Christopher Cameron

Christopher Cameron

2010 PhD - History - University of North Carolina at Chapel Hill

Keene State College



Mentor: Dr. Funso Afolayan, Department of History

The Role of Blacks in the British and American Abolitionist Movements

This study will examine the role of blacks in the British and American abolitionist movements, from the years 1760-1807. These years are significant because 1760 is when the tradition of African-American literature began, the slave trade ended in both countries in 1807, and there has not been a lot of literature produced concerning the roles of blacks during this period.

There were a number of justifications for slavery in the eighteenth and early nineteenth centuries. Among these were economic, biblical, and philosophical. The philosophical paradigm was probably the most prevalent, and claimed that blacks did not have the ability to reason, thus they were only fit for slavery. To counter this popular idea and fight the institution of slavery, a number of blacks in the eighteenth century began to produce literature in the forms of poems, essays, and narratives to show that they did have the ability to reason and were civilized. Were it not for the efforts of these individuals, people like Jupiter Hammon, Phillis Wheatley, Olaudah Equiano, and Benjamin Banneker, the movement to end the slave trade would have been greatly hindered and probably would have taken much longer than it did, both in Great Britain and the United States.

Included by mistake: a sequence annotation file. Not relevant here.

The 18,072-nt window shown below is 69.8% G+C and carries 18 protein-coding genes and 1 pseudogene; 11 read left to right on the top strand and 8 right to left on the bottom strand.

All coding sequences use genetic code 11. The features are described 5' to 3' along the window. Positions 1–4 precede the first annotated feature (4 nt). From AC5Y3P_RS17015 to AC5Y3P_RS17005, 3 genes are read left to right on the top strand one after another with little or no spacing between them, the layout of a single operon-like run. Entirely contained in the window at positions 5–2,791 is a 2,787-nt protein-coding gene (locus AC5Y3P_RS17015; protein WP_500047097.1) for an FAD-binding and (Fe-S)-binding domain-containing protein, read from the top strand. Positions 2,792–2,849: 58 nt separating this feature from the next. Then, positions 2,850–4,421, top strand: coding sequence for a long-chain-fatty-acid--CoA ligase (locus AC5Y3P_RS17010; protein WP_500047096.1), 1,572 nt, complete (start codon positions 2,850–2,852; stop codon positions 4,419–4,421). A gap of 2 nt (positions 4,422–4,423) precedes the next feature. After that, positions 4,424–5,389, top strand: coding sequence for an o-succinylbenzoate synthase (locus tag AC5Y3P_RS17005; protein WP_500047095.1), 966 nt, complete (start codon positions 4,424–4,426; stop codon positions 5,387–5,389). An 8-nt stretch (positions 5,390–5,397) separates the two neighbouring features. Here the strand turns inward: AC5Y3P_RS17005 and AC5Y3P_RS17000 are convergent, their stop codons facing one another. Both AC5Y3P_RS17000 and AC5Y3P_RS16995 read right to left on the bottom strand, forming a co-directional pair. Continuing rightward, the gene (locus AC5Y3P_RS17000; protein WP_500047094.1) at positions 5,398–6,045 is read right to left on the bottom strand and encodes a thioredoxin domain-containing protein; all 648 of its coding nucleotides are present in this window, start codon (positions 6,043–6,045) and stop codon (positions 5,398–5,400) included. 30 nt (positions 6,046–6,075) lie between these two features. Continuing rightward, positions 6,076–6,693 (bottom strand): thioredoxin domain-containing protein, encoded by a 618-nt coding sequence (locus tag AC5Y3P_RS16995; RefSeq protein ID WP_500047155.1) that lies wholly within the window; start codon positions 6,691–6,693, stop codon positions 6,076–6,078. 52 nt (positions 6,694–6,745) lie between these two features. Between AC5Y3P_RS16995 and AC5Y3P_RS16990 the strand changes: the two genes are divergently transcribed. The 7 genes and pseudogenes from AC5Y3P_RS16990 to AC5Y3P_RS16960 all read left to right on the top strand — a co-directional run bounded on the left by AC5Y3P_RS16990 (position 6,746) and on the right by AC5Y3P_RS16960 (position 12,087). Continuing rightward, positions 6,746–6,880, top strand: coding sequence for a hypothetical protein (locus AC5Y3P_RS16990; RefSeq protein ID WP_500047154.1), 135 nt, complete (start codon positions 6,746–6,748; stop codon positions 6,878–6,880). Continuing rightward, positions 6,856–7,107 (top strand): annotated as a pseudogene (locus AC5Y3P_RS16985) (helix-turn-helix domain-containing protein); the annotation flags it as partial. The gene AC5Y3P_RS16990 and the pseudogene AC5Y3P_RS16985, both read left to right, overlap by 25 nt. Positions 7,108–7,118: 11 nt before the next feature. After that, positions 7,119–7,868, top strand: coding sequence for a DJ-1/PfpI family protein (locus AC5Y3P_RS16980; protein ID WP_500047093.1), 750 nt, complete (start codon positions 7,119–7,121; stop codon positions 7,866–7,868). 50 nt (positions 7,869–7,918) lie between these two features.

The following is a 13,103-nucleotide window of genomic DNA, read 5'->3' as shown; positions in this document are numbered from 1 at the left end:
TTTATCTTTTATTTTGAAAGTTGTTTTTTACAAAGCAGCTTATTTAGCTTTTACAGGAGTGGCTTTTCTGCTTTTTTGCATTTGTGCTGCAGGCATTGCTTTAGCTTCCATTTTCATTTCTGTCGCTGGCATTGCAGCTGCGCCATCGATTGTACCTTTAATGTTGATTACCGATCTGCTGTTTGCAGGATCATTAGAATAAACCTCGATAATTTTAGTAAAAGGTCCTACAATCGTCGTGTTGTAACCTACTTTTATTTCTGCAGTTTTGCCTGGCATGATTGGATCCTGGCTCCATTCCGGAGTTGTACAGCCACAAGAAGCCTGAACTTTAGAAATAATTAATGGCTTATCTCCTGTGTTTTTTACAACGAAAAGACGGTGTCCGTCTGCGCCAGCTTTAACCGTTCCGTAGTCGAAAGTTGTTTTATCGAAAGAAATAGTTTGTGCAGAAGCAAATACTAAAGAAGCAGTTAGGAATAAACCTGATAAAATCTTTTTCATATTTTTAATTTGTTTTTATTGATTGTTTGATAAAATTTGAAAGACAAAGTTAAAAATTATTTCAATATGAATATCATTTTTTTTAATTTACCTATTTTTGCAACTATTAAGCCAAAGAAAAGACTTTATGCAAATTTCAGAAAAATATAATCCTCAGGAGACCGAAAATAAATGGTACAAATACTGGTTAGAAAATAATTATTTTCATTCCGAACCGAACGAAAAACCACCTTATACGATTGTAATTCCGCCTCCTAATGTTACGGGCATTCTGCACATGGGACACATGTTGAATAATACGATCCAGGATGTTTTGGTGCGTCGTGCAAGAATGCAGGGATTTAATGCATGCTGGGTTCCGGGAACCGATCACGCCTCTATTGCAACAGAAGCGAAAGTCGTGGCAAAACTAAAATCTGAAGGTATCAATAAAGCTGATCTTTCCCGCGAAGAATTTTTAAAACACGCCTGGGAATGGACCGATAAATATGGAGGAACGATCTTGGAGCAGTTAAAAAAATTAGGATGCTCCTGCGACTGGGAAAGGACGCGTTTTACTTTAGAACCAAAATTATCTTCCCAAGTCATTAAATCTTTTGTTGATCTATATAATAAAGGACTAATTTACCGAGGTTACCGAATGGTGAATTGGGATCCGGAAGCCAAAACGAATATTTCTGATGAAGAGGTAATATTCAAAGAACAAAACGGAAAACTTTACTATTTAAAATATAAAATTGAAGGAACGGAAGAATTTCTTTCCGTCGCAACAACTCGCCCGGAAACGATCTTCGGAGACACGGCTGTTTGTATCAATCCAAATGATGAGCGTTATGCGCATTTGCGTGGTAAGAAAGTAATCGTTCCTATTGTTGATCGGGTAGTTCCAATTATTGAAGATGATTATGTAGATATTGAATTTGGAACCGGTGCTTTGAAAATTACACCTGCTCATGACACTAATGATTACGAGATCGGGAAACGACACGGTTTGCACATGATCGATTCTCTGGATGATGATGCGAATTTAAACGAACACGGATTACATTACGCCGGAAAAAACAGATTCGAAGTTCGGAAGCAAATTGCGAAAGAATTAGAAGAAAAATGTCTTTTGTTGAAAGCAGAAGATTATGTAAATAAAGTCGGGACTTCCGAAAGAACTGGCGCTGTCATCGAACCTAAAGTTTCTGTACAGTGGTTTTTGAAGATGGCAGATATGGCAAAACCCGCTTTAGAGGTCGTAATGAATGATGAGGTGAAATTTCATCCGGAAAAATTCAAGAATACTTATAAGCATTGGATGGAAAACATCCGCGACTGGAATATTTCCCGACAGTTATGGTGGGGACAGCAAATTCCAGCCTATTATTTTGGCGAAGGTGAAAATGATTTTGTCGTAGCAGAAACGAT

A wide variety of sources will be employed for this project, ranging from contemporary slave narratives, letters, diaries, and autobiographies, to secondary sources on the literature of the period and on the abolitionist movements in both countries, as well as sources on slave uprisings in the Atlantic world.

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